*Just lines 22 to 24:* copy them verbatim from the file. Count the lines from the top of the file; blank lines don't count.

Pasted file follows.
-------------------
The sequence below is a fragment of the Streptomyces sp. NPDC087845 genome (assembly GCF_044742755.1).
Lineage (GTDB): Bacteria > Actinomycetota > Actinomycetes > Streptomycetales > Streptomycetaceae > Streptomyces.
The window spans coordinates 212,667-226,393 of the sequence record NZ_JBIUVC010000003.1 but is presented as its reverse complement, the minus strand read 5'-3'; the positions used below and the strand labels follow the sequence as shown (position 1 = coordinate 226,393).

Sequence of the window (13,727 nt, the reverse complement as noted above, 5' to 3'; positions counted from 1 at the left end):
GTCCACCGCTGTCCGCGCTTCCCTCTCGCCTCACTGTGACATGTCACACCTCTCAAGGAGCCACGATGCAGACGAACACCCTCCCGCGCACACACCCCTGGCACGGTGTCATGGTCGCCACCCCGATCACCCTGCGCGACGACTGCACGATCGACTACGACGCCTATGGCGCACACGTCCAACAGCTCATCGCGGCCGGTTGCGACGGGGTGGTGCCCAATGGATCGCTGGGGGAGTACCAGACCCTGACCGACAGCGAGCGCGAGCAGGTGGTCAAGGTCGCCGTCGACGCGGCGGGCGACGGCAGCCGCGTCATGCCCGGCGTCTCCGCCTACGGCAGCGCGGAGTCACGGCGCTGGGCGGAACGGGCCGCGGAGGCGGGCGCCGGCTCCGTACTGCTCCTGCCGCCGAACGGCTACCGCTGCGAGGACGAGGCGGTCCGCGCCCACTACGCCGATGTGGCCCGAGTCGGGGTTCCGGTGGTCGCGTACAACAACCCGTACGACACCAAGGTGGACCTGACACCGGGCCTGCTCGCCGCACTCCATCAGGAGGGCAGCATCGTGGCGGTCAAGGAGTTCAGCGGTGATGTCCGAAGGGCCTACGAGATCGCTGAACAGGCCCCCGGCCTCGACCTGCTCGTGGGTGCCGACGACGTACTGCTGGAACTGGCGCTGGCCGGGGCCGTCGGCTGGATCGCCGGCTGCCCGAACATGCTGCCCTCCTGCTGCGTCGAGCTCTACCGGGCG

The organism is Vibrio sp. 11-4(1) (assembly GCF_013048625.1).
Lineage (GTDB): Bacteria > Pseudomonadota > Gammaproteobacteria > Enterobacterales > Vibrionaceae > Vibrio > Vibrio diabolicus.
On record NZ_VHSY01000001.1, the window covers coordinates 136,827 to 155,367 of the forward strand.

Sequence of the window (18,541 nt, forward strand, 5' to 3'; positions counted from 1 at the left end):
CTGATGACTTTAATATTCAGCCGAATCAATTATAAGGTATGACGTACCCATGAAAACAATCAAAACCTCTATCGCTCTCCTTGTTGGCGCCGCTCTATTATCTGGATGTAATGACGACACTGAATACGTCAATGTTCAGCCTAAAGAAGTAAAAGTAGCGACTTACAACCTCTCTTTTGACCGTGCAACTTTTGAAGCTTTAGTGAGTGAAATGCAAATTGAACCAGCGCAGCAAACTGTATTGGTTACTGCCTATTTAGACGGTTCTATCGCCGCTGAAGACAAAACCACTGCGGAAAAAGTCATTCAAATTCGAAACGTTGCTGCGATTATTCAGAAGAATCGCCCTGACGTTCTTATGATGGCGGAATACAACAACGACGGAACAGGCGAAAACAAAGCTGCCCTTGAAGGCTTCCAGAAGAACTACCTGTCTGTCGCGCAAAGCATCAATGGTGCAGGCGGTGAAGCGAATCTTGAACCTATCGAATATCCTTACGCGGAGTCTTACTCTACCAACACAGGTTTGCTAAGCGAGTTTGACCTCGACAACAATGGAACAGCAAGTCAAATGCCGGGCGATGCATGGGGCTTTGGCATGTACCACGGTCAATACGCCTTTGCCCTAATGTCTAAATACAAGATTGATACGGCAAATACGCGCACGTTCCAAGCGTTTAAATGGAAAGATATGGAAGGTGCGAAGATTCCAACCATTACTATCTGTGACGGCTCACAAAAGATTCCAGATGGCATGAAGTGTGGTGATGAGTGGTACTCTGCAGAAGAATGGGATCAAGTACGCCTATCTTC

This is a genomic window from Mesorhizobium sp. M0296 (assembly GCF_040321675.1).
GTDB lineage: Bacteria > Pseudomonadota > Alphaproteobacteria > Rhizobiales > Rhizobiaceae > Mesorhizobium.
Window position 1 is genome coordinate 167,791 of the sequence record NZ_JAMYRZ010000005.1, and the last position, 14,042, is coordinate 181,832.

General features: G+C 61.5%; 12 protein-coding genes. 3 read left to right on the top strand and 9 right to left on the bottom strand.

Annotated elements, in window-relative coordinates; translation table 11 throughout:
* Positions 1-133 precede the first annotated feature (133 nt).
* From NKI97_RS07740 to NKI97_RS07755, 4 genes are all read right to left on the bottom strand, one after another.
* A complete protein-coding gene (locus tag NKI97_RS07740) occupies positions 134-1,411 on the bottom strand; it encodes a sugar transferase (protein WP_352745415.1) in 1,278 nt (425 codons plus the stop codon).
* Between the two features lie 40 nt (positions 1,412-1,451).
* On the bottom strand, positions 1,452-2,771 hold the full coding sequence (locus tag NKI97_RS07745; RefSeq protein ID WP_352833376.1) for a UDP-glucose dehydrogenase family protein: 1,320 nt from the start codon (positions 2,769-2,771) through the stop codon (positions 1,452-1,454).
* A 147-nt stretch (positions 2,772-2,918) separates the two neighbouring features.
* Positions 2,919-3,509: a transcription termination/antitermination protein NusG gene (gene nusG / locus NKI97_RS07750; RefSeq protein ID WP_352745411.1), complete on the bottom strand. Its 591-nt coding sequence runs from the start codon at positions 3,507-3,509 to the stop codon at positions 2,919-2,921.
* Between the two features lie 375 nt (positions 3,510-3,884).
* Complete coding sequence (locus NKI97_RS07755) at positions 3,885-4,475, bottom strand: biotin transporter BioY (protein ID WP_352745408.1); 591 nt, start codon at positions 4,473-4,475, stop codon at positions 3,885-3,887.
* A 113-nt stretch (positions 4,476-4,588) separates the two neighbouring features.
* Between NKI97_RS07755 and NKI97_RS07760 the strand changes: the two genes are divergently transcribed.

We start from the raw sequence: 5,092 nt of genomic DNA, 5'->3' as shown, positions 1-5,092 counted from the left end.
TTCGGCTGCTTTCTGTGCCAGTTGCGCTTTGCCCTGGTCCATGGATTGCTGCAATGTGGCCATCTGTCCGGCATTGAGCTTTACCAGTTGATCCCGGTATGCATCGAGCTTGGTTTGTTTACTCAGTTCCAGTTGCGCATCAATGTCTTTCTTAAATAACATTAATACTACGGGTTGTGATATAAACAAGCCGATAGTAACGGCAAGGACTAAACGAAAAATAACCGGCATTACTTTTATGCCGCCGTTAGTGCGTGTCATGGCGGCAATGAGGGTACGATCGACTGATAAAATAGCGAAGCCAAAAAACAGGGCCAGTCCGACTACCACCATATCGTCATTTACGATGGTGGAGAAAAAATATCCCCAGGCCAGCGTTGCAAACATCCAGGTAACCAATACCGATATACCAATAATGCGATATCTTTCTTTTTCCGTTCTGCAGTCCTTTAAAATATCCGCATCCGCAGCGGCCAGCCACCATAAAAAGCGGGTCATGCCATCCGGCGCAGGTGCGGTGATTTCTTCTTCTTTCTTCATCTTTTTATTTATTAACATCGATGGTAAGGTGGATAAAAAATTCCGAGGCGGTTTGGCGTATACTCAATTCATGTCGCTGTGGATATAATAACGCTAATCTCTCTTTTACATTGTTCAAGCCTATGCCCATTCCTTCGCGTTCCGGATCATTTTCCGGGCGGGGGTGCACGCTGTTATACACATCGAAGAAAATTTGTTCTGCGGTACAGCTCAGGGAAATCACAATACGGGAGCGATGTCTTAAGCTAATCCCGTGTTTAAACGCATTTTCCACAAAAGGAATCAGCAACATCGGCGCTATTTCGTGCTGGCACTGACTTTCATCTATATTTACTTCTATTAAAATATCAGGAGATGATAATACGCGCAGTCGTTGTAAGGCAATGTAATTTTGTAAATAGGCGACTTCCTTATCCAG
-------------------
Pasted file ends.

* Positions 2,919-3,509: a transcription termination/antitermination protein NusG gene (gene nusG / locus NKI97_RS07750; RefSeq protein ID WP_352745411.1), complete on the bottom strand. Its 591-nt coding sequence runs from the start codon at positions 3,507-3,509 to the stop codon at positions 2,919-2,921.
* Between the two features lie 375 nt (positions 3,510-3,884).
* Complete coding sequence (locus NKI97_RS07755) at positions 3,885-4,475, bottom strand: biotin transporter BioY (protein ID WP_352745408.1); 591 nt, start codon at positions 4,473-4,475, stop codon at positions 3,885-3,887.